NATIONALLY RECOGNIZED FEDERAL LAWYERS
Last Updated on: 2nd October 2023, 05:31 pm
There are multiple instances in which a person might be accused of violating New York law without realizing that they have also violated federal criminal laws and regulations. It’s important to speak with an experienced New York attorney who can evaluate the case against you and determine whether you stand accused of violating both state and federal laws. Spodek Law Group is a group of expert New York lawyers with extensive experience in criminal defense.
Understanding the Interaction Between State and Federal Laws
Your attorney will advise you that a large amount of discretion takes place in cases that involve both federal and state laws. The Offices of the United States Attorney might not prosecute a case for a variety of reasons, even if that case would ordinarily fall under their jurisdiction. That said, they’ll have the option of passing the case to a District Attorney in the state of New York. If the District Attorneys believe the case warrants the attention of the federal government, the office might turn the case to the United States Attorney.
There are rare instances when the State District Attorney, State Attorney General, and United States Attorney will agree that the defendant should be charged both under state law and under federal law. In places where the New York state law overlaps with the federal law, a defendant must be charged either according to the state law or according to the federal law. This is because of the rule of double jeopardy. Double jeopardy refers to a defendant being tried twice for the same crime. Two trials are prohibited in the Constitution of the United States.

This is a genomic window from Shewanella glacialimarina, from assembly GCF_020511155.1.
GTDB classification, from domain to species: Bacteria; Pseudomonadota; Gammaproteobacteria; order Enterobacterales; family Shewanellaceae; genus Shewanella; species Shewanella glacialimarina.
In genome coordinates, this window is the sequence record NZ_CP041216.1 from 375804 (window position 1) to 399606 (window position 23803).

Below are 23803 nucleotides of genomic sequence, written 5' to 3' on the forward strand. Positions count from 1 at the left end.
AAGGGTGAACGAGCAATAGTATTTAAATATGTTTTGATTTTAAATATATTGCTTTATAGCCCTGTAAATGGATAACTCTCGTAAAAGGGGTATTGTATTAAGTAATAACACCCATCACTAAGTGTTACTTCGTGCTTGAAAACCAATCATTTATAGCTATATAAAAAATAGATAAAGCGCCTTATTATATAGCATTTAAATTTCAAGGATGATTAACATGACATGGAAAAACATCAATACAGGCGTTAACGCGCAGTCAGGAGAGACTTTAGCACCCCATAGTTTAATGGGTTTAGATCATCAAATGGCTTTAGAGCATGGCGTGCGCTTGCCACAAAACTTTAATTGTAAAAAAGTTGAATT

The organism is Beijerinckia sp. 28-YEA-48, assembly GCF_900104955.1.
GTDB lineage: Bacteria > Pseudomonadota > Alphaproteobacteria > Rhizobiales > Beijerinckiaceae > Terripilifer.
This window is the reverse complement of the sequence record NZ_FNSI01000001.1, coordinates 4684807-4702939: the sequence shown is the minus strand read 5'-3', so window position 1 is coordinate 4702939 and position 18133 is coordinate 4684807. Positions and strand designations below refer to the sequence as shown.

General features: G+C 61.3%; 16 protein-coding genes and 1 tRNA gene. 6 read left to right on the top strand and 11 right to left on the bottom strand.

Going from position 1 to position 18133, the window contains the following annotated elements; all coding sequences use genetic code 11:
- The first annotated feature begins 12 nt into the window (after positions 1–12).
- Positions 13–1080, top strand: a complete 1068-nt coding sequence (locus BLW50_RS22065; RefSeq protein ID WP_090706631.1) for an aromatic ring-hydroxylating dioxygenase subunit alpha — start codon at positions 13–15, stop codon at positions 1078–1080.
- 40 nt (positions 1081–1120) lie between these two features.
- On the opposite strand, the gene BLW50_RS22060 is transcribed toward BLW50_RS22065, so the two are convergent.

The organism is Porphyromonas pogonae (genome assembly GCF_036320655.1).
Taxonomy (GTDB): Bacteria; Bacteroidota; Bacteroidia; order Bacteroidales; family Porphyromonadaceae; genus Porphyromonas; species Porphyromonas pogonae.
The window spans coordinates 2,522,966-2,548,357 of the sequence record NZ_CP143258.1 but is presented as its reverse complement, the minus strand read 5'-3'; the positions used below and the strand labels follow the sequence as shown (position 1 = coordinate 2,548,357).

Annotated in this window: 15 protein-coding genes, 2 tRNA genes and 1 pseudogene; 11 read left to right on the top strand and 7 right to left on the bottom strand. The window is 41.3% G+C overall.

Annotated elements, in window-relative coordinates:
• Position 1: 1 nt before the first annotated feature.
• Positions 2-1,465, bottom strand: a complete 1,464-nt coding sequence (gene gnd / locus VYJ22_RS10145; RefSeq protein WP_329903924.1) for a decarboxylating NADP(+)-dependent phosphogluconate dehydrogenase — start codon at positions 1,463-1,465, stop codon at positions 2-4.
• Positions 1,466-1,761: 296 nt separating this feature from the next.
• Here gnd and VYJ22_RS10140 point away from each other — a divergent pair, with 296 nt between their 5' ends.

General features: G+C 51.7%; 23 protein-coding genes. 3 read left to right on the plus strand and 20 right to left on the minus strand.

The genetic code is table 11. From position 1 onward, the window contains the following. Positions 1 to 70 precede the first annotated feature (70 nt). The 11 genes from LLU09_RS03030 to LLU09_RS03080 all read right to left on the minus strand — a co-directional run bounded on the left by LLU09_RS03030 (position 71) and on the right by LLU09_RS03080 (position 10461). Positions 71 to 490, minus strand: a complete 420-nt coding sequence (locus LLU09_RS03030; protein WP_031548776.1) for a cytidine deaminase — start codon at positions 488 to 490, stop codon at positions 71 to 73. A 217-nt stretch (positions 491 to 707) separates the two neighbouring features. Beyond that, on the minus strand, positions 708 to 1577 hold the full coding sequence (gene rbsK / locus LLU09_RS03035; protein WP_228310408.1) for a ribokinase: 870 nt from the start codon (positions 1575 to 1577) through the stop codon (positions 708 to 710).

That said, there are times when the state law does not have a direct overlap with federal laws. Different acts are required to have been committed before a defendant is able to be charged by both the state and federal courts. This heightens the importance of a skilled criminal lawyer who knows how to distinguish between multiple cases and handle the demands of each case with expertise.
The Power of the Federal Government
The federal government has an unusual amount of power regarding criminal law. One example is in the use of marijuana. Some states have legalized the use of recreational marijuana and permit its sale. But federal law still prohibits the distribution and possession of marijuana. Even though selling and possessing marijuana is no longer prohibited by state law, the federal government has the right to prosecute people for the selling and possessing of marijuana because it does not comply with federal regulations.
The federal government has historically had the ability to use its extensive resources to prosecute crimes that are too big for one state to handle. It’s also been used to prosecute related crimes that occurred in several states, so that there wouldn’t need to be a separate trial in each individual state. Double jeopardy prevents the federal government from prosecuting a person when that person is already being prosecuted through the state, but it’s important to have an attorney who can navigate the complexities of these charges.
How Immunity Works in Federal Criminal Cases
If you were involved in a crime, albeit even indirectly, you may be facing the fact that you have a lot of jail time ahead of you. Since no one really wants to spend time in jail, it’s understandable that you may be seeking a way to reduce your sentence if not free yourself from punishment entirely. After all, you don’t want to be torn away from your family and livelihood. One method you may have heard about is immunity. This article will discuss immunity and its function in federal criminal cases.